I write this sitting in the kitchen sink. That is, my feet are in it 1; the rest of me is on the draining board, which I have padded with our dog’s blanket and the tea cosy. I can’t say that I am really comfortable, and 2 there is a depressing smell of carbolic soap, but this is the only part of the kitchen where there is any daylight left. And3 I have found that sitting in a place where you have never sat before can be inspiring. I wrote my very best poem while sitting on the hen house. Though even that isn’t a very good poem. I have decided my poetry is so bad that I mustn’t write any more of it.
It is comforting to look away from the windows and towards the kitchen fire, near which my sister Rose is ironing though she obviously can’t see properly, and it will be a pity if she scorches her only nightgown. (I have two, but one is minus its behind.)4 Rose looks particularly fetching by firelight because she is a pinkish person; her skin has a pink glow and her hair is pinkish gold, very light and feathery. Although5 I am rather used to her I know she is a beauty. She is nearly twenty one and very bitter with life. I am seventeen, look younger, feel older. I am no beauty but have a neatish6 face.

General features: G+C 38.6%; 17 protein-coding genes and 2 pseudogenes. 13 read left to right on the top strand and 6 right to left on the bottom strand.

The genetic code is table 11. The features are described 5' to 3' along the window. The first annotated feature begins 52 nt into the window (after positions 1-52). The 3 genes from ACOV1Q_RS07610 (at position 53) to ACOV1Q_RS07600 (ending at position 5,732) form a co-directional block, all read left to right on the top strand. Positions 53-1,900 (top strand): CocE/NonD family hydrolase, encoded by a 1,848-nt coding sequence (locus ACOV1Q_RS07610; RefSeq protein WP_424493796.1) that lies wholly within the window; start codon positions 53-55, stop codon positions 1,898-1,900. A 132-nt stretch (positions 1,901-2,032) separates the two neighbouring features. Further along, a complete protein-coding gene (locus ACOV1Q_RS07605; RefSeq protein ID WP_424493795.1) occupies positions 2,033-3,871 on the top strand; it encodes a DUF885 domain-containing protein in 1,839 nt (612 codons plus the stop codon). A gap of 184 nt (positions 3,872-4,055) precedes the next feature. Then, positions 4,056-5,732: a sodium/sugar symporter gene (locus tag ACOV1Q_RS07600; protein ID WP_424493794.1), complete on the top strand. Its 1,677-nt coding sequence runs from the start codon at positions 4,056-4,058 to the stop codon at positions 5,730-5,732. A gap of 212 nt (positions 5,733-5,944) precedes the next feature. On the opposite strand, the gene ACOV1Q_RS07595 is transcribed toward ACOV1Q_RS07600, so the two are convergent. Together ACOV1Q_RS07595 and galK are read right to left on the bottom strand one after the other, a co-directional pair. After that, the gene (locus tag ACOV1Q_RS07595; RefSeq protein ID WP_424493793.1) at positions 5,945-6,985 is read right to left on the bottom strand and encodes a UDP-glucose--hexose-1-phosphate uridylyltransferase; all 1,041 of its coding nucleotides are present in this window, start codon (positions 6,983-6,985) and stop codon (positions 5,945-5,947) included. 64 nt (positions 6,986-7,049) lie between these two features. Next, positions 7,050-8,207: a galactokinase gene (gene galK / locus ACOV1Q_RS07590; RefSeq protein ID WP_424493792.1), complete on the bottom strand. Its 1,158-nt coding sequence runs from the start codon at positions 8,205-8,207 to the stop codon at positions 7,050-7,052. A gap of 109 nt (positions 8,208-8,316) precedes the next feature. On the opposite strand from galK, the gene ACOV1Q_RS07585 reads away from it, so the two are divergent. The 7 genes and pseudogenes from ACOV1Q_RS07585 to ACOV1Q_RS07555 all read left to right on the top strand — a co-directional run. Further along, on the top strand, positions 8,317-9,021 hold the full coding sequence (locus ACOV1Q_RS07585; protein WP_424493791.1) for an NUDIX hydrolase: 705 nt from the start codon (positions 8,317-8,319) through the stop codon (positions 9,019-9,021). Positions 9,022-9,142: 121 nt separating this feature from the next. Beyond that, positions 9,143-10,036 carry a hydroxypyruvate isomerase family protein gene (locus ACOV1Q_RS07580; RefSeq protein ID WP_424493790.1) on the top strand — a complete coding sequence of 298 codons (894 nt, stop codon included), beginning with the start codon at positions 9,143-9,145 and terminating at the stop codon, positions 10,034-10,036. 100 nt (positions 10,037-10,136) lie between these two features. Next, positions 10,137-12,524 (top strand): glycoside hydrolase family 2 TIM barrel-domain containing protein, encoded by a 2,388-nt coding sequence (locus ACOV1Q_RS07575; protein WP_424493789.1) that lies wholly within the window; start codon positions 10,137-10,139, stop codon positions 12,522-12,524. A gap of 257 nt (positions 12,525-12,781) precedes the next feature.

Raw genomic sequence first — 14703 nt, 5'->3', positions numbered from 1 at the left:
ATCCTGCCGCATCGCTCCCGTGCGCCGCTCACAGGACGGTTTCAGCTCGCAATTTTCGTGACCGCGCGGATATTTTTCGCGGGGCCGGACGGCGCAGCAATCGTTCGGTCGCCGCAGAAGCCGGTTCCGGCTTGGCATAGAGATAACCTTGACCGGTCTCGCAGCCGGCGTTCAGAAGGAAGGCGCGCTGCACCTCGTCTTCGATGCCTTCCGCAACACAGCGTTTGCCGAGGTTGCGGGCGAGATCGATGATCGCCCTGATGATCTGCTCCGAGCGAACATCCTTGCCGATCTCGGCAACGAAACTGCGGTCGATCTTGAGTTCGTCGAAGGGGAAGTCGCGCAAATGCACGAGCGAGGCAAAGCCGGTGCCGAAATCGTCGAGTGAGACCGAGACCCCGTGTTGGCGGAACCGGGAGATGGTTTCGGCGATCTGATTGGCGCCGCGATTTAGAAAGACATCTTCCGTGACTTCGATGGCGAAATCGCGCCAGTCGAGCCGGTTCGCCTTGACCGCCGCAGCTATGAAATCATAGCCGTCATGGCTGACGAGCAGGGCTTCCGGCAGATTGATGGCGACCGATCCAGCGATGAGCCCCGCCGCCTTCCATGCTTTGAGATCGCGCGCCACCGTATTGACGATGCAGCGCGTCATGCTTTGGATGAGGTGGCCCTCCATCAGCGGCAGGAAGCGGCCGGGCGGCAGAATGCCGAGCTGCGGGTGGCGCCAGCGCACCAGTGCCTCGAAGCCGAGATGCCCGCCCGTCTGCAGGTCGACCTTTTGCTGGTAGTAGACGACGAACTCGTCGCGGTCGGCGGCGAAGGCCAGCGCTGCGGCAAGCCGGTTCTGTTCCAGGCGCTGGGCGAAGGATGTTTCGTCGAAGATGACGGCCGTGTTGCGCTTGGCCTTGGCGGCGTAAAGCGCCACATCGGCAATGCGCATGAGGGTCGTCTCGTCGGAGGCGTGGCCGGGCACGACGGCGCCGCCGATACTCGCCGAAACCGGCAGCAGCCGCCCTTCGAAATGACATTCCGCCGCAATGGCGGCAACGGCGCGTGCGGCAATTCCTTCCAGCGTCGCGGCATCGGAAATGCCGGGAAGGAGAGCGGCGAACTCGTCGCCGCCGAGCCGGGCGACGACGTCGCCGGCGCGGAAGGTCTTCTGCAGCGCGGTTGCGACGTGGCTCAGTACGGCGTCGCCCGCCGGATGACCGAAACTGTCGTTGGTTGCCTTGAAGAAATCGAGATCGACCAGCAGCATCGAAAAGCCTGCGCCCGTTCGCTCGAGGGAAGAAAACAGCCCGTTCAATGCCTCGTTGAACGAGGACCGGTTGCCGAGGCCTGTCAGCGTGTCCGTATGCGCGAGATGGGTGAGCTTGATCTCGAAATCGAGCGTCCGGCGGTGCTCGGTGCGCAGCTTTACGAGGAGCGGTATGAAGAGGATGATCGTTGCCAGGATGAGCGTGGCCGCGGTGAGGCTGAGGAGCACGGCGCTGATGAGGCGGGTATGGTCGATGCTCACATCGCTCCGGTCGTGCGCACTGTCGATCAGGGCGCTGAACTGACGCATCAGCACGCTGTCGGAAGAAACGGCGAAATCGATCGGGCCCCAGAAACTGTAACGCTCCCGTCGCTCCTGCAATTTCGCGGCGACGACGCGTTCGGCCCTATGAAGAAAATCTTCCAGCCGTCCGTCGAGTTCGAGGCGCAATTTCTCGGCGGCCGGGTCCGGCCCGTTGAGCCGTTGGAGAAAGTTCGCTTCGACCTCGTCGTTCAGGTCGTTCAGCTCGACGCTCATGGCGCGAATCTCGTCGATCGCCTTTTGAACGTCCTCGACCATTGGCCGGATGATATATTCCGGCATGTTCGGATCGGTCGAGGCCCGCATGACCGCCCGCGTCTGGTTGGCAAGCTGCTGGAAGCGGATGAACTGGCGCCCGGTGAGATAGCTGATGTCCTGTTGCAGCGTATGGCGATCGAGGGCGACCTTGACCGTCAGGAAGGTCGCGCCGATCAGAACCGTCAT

I have just remarked to Rose that our situation is really rather romantic two girls in this strange and lonely house. She replied that she saw nothing romantic about being shut up in a crumbling ruin surrounded by a sea of mud. I must admit that our home is an unreasonable place to live in. Yet I love it.7Intentional fragment: This short sentence, although not an independent clause, creates emphasis by standing on its own. By disconnecting this phrase from the first independent clause, Casandra portrays the conviction of her love for her home despite its being unreasonable, and she makes the idea more important.